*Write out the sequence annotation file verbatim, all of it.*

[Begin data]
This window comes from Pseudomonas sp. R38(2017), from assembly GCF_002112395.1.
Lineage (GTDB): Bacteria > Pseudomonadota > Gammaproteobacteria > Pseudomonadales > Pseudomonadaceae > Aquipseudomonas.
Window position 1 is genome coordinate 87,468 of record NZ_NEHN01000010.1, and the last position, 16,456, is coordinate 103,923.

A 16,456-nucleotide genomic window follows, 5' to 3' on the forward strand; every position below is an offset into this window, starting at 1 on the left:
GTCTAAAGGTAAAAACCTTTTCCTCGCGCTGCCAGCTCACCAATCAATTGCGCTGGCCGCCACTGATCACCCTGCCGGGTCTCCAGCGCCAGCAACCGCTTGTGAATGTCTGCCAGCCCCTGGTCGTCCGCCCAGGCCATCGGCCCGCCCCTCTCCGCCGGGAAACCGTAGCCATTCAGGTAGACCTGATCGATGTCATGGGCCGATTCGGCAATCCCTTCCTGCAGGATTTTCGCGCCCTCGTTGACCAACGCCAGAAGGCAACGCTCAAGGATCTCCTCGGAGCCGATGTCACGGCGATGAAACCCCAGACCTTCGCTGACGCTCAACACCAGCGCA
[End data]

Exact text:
This window comes from Pseudomonas sp. R38(2017), from assembly GCF_002112395.1.
Lineage (GTDB): Bacteria > Pseudomonadota > Gammaproteobacteria > Pseudomonadales > Pseudomonadaceae > Aquipseudomonas.
Window position 1 is genome coordinate 87,468 of record NZ_NEHN01000010.1, and the last position, 16,456, is coordinate 103,923.

A 16,456-nucleotide genomic window follows, 5' to 3' on the forward strand; every position below is an offset into this window, starting at 1 on the left:
GTCTAAAGGTAAAAACCTTTTCCTCGCGCTGCCAGCTCACCAATCAATTGCGCTGGCCGCCACTGATCACCCTGCCGGGTCTCCAGCGCCAGCAACCGCTTGTGAATGTCTGCCAGCCCCTGGTCGTCCGCCCAGGCCATCGGCCCGCCCCTCTCCGCCGGGAAACCGTAGCCATTCAGGTAGACCTGATCGATGTCATGGGCCGATTCGGCAATCCCTTCCTGCAGGATTTTCGCGCCCTCGTTGACCAACGCCAGAAGGCAACGCTCAAGGATCTCCTCGGAGCCGATGTCACGGCGATGAAACCCCAGACCTTCGCTGACGCTCAACACCAGCGCA